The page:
The Rewards – and Risks – of the ‘Big Relief Bill’

By March 2, 2021March 8th, 2021PFA Ponderings

Last week, Congress approved about $1.9 Trillion dollars in additional fiscal stimulus funding, meant to provide greater distribution of COVID vaccines and testing, to increase the amount of unemployment assistance is available to workers, and to put money directly into the pockets of U.S. consumers. 

Much of the run-up in stock prices since the 2020 U.S. election can probably be attributed to the markets starting to price in the effect of this stimulus.  The CARES act of 2020 gave a pretty good preview of how impactful these programs can be in picking up economic activity.  The chart below shows the Q3 impact on real GDP, bouncing back significantly from the economic lockdown in the second quarter.  

The Biden administration is not disappointing those who bet on delivery of a substantial relief package. The $1.9 Trillion in relief made it through the House of Representatives and is likely to make it through the Senate, largely intact.  

It’s reasonable to expect that markets would like such a move.  Speeding up the end of the pandemic and putting more money in the pockets of those most likely to spend that money are fundamentally expansive policies.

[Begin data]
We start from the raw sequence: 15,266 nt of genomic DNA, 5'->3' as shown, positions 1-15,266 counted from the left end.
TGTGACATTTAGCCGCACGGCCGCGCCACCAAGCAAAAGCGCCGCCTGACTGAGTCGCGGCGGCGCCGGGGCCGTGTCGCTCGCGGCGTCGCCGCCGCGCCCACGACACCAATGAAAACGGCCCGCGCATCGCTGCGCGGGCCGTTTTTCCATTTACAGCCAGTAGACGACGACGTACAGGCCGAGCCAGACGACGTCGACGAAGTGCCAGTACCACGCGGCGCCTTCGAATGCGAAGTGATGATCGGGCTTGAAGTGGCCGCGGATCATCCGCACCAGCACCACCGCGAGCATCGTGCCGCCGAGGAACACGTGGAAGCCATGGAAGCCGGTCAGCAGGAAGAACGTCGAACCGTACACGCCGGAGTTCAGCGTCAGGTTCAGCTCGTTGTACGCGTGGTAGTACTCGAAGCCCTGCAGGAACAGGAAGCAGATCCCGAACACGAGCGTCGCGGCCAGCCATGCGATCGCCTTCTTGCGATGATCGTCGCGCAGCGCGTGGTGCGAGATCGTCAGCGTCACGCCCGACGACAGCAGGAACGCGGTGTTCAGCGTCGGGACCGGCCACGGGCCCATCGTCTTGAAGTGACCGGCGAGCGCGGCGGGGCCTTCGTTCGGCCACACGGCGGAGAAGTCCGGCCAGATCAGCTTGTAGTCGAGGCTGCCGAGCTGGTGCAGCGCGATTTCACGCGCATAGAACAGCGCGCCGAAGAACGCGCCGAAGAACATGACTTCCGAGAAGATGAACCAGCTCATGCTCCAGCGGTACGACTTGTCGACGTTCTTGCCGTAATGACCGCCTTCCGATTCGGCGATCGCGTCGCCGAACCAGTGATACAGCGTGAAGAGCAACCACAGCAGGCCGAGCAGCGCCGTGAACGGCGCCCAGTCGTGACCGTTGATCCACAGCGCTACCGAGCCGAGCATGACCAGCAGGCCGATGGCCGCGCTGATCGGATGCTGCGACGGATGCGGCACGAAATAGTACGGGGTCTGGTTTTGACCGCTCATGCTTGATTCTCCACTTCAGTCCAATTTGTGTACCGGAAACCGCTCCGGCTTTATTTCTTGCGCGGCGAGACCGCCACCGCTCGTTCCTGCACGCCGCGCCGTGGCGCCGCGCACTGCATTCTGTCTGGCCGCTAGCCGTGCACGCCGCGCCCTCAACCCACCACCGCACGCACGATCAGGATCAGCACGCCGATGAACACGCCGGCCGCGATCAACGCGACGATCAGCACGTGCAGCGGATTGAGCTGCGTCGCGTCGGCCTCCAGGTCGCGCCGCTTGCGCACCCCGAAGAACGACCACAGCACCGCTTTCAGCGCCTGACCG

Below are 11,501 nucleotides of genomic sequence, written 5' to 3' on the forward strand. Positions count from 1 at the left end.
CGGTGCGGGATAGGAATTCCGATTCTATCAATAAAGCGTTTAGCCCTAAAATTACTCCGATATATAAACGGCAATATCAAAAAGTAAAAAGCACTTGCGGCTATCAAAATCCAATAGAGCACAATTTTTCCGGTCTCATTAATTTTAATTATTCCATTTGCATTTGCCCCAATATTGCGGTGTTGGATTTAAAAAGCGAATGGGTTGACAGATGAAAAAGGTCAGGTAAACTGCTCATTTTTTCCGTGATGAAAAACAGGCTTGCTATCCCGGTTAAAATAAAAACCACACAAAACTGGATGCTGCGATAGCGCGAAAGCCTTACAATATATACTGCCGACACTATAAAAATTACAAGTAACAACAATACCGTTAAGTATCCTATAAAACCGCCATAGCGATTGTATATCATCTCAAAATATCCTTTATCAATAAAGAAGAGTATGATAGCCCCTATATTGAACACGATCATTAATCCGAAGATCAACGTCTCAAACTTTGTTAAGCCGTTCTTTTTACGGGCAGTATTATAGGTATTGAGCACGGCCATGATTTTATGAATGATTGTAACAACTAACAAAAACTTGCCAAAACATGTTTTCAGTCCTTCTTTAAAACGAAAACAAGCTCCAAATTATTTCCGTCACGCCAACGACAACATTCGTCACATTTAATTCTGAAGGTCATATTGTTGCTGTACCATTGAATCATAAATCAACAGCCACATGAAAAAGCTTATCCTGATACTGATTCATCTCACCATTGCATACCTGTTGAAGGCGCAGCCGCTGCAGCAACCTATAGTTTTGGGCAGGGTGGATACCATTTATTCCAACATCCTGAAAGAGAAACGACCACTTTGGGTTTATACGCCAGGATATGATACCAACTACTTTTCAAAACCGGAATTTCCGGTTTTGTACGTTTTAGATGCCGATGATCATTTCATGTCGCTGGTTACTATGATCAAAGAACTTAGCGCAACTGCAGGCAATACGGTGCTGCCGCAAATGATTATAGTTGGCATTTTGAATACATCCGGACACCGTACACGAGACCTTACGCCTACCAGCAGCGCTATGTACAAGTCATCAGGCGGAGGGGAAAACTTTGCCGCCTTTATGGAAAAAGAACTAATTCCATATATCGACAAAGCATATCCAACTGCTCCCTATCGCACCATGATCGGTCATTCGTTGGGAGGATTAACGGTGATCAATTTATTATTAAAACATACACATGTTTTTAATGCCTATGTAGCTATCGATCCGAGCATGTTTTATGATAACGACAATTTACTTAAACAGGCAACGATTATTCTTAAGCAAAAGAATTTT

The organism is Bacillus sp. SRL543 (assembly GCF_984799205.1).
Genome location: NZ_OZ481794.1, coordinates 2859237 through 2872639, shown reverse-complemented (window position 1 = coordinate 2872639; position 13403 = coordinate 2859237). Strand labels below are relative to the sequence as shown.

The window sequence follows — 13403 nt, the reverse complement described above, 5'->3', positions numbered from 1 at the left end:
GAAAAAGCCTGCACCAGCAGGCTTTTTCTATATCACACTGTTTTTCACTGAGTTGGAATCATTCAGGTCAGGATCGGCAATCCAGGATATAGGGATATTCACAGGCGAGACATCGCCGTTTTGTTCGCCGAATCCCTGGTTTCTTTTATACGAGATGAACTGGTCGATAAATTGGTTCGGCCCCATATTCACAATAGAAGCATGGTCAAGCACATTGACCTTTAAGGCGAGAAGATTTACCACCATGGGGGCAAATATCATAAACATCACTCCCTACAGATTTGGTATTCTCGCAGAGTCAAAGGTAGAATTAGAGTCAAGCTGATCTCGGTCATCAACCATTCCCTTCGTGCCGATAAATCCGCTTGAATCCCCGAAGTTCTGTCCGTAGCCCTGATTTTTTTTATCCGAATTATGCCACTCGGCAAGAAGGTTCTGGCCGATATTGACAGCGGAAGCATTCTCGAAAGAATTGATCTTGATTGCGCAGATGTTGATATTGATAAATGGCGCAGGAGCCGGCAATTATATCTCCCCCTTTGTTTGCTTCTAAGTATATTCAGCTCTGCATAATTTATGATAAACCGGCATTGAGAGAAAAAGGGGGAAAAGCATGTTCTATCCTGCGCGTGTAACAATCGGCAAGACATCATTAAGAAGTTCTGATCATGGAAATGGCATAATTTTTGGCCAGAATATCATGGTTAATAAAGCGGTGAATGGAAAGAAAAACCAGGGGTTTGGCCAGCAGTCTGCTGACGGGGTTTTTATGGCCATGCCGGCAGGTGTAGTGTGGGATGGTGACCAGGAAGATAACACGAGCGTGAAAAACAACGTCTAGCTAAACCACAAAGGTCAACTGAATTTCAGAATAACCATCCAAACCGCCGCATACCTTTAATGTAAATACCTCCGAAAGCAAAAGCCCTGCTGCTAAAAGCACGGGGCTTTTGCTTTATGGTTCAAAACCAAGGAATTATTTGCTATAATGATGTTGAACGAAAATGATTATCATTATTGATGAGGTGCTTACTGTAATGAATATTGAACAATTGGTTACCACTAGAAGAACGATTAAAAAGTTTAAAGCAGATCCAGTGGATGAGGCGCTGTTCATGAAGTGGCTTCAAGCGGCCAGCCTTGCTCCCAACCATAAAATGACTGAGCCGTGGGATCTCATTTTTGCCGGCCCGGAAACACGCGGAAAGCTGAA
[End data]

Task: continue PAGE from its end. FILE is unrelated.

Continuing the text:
This money is coming from an increase in debt.  The question we as investors face is this:  How much will the debt that is created through these stimulus programs impair future growth? 

Fundamentally, when our country incurs more debt, it does this by issuing more government bonds.  U.S. Treasury Bonds, Bills and Notes are simply debt that the treasury has taken on.  Even before the pandemic emergency, the US Government was increasing the amount of debt it had on the books.  This is the result of the government spending more on services, defense and debt service than it takes in via tax revenue. 

This has pushed the national debt up over $27 trillion dollars, and the amount is poised to grow further. For the first time since the 1940s, the Gross Federal Debt exceeds the Gross Domestic Product, or GDP (which indicates the total amount of goods and services produced by the country).

Seeing the positive impact associated with the stimulus money that is being let loose in the economy, it wouldn’t be an illogical question to ask:  why worry about the debt level, when it has such good short-term results?